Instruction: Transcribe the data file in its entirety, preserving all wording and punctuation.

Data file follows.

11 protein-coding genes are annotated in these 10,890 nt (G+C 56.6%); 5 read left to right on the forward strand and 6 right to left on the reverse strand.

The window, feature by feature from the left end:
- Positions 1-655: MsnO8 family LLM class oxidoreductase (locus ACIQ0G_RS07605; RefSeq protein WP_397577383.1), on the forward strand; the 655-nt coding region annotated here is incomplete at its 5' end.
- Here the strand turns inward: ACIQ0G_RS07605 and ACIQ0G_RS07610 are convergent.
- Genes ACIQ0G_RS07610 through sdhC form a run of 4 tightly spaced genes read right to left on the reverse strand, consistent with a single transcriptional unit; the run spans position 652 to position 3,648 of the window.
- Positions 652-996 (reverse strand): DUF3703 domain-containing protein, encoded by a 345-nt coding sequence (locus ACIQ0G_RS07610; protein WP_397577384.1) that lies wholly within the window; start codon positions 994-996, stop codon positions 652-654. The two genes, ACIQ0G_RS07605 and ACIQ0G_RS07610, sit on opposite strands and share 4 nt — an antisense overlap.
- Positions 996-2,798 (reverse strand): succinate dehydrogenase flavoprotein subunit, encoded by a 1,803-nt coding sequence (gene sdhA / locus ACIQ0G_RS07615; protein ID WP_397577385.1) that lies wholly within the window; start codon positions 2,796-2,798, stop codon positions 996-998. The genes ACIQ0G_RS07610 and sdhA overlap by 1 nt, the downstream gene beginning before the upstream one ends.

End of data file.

11 protein-coding genes are annotated in these 10,890 nt (G+C 56.6%); 5 read left to right on the forward strand and 6 right to left on the reverse strand.

The window, feature by feature from the left end:
- Positions 1-655: MsnO8 family LLM class oxidoreductase (locus ACIQ0G_RS07605; RefSeq protein WP_397577383.1), on the forward strand; the 655-nt coding region annotated here is incomplete at its 5' end.
- Here the strand turns inward: ACIQ0G_RS07605 and ACIQ0G_RS07610 are convergent.
- Genes ACIQ0G_RS07610 through sdhC form a run of 4 tightly spaced genes read right to left on the reverse strand, consistent with a single transcriptional unit; the run spans position 652 to position 3,648 of the window.
- Positions 652-996 (reverse strand): DUF3703 domain-containing protein, encoded by a 345-nt coding sequence (locus ACIQ0G_RS07610; protein WP_397577384.1) that lies wholly within the window; start codon positions 994-996, stop codon positions 652-654. The two genes, ACIQ0G_RS07605 and ACIQ0G_RS07610, sit on opposite strands and share 4 nt — an antisense overlap.
- Positions 996-2,798 (reverse strand): succinate dehydrogenase flavoprotein subunit, encoded by a 1,803-nt coding sequence (gene sdhA / locus ACIQ0G_RS07615; protein ID WP_397577385.1) that lies wholly within the window; start codon positions 2,796-2,798, stop codon positions 996-998. The genes ACIQ0G_RS07610 and sdhA overlap by 1 nt, the downstream gene beginning before the upstream one ends.